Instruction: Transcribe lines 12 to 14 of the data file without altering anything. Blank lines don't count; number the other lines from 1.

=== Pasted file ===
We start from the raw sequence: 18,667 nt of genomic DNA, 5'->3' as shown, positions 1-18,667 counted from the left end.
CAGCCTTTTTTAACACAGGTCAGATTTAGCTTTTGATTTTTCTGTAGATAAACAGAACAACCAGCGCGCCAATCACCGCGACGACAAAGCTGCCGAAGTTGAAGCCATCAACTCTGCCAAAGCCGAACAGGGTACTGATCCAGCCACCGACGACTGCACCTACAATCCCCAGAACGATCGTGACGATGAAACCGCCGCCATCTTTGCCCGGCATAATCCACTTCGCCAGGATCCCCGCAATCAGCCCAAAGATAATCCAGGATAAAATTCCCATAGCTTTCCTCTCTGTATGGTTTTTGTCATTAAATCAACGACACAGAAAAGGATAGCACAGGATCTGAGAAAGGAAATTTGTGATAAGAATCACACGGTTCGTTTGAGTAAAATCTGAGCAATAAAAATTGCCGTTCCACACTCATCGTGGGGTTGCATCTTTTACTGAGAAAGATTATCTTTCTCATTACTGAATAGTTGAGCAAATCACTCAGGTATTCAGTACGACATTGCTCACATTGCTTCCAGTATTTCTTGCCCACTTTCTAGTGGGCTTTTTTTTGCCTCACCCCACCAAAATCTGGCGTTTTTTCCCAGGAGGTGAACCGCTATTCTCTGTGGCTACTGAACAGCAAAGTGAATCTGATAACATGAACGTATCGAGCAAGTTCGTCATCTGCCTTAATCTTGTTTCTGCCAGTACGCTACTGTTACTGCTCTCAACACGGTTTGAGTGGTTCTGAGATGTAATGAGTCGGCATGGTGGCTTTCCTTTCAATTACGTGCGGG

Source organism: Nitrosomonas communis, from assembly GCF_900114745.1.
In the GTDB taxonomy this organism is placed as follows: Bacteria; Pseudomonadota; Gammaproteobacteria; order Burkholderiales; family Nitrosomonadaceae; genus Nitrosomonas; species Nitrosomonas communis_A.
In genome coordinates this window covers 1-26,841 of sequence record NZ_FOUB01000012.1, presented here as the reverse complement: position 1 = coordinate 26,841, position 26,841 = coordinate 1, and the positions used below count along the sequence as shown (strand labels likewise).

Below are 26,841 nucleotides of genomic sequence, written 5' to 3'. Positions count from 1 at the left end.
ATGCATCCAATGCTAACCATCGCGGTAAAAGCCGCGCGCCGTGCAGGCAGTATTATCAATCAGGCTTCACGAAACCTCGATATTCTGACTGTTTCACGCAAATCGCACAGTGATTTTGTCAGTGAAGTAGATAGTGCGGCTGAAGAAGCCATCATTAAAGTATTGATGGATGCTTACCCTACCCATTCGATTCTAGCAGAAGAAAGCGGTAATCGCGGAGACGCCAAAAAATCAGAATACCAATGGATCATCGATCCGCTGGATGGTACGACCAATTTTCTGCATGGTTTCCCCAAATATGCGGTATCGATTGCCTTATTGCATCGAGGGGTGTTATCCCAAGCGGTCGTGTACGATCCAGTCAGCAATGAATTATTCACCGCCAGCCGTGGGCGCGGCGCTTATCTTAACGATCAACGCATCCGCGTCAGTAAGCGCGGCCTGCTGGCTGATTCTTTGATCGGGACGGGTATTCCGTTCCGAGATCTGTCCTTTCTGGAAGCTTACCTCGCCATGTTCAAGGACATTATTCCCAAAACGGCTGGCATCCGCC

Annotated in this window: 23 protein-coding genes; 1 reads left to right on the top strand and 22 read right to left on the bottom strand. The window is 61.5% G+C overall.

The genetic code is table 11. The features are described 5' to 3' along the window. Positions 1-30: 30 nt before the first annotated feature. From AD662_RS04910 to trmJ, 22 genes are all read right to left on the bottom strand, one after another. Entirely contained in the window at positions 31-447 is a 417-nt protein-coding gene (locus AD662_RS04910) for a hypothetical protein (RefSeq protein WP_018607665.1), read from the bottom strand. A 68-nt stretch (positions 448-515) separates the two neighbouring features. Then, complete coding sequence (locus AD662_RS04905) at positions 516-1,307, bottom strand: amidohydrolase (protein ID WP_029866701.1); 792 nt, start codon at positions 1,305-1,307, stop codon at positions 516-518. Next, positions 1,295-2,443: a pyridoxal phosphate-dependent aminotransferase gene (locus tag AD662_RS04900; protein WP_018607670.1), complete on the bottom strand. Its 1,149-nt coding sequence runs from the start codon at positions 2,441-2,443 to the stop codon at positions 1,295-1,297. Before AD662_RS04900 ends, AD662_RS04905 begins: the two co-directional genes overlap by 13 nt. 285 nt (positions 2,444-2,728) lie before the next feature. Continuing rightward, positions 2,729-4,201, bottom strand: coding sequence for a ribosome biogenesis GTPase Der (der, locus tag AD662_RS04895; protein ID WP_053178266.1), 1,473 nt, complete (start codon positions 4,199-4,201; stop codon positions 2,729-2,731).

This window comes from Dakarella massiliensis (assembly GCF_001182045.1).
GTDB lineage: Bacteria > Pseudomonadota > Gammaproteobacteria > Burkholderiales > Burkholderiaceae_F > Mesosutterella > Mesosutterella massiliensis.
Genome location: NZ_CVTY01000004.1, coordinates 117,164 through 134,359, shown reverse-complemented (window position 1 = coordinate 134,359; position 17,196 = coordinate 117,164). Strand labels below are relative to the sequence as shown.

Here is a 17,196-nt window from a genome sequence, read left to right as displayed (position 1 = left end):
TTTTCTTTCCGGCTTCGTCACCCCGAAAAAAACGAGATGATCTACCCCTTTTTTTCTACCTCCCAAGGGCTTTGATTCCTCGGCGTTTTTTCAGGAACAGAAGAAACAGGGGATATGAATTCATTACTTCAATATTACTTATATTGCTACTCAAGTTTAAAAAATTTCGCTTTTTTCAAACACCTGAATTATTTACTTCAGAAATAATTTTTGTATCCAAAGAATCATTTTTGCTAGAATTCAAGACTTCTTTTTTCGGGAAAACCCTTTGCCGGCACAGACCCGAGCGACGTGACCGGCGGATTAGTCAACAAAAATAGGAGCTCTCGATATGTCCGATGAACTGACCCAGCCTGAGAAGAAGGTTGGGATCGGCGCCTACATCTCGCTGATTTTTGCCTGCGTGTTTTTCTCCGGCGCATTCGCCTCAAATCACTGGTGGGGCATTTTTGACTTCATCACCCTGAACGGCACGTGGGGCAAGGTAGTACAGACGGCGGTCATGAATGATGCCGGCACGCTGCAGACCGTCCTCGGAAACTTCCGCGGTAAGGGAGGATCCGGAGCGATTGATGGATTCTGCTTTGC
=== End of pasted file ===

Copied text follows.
Genome location: NZ_CVTY01000004.1, coordinates 117,164 through 134,359, shown reverse-complemented (window position 1 = coordinate 134,359; position 17,196 = coordinate 117,164). Strand labels below are relative to the sequence as shown.

Here is a 17,196-nt window from a genome sequence, read left to right as displayed (position 1 = left end):
TTTTCTTTCCGGCTTCGTCACCCCGAAAAAAACGAGATGATCTACCCCTTTTTTTCTACCTCCCAAGGGCTTTGATTCCTCGGCGTTTTTTCAGGAACAGAAGAAACAGGGGATATGAATTCATTACTTCAATATTACTTATATTGCTACTCAAGTTTAAAAAATTTCGCTTTTTTCAAACACCTGAATTATTTACTTCAGAAATAATTTTTGTATCCAAAGAATCATTTTTGCTAGAATTCAAGACTTCTTTTTTCGGGAAAACCCTTTGCCGGCACAGACCCGAGCGACGTGACCGGCGGATTAGTCAACAAAAATAGGAGCTCTCGATATGTCCGATGAACTGACCCAGCCTGAGAAGAAGGTTGGGATCGGCGCCTACATCTCGCTGATTTTTGCCTGCGTGTTTTTCTCCGGCGCATTCGCCTCAAATCACTGGTGGGGCATTTTTGACTTCATCACCCTGAACGGCACGTGGGGCAAGGTAGTACAGACGGCGGTCATGAATGATGCCGGCACGCTGCAGACCGTCCTCGGAAACTTCCGCGGTAAGGGAGGATCCGGAGCGATTGATGGATTCTGCTTTGC